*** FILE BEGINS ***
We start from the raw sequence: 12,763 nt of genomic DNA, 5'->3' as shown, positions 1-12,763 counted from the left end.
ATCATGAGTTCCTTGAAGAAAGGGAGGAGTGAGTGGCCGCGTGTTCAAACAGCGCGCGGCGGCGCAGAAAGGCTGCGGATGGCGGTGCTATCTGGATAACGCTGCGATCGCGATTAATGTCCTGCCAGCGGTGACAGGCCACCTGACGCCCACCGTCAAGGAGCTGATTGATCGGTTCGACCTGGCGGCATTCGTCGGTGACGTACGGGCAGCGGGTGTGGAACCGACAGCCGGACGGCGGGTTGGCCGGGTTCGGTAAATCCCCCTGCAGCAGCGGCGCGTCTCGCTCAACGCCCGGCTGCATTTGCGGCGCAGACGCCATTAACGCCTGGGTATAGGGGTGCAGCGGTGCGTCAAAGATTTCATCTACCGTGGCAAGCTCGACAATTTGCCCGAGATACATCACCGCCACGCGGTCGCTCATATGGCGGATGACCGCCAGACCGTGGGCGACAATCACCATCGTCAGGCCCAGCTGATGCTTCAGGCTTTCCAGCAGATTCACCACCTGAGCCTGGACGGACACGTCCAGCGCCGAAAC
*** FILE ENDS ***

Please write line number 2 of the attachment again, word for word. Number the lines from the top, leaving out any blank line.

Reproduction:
ATCATGAGTTCCTTGAAGAAAGGGAGGAGTGAGTGGCCGCGTGTTCAAACAGCGCGCGGCGGCGCAGAAAGGCTGCGGATGGCGGTGCTATCTGGATAACGCTGCGATCGCGATTAATGTCCTGCCAGCGGTGACAGGCCACCTGACGCCCACCGTCAAGGAGCTGATTGATCGGTTCGACCTGGCGGCATTCGTCGGTGACGTACGGGCAGCGGGTGTGGAACCGACAGCCGGACGGCGGGTTGGCCGGGTTCGGTAAATCCCCCTGCAGCAGCGGCGCGTCTCGCTCAACGCCCGGCTGCATTTGCGGCGCAGACGCCATTAACGCCTGGGTATAGGGGTGCAGCGGTGCGTCAAAGATTTCATCTACCGTGGCAAGCTCGACAATTTGCCCGAGATACATCACCGCCACGCGGTCGCTCATATGGCGGATGACCGCCAGACCGTGGGCGACAATCACCATCGTCAGGCCCAGCTGATGCTTCAGGCTTTCCAGCAGATTCACCACCTGAGCCTGGACGGACACGTCCAGCGCCGAAAC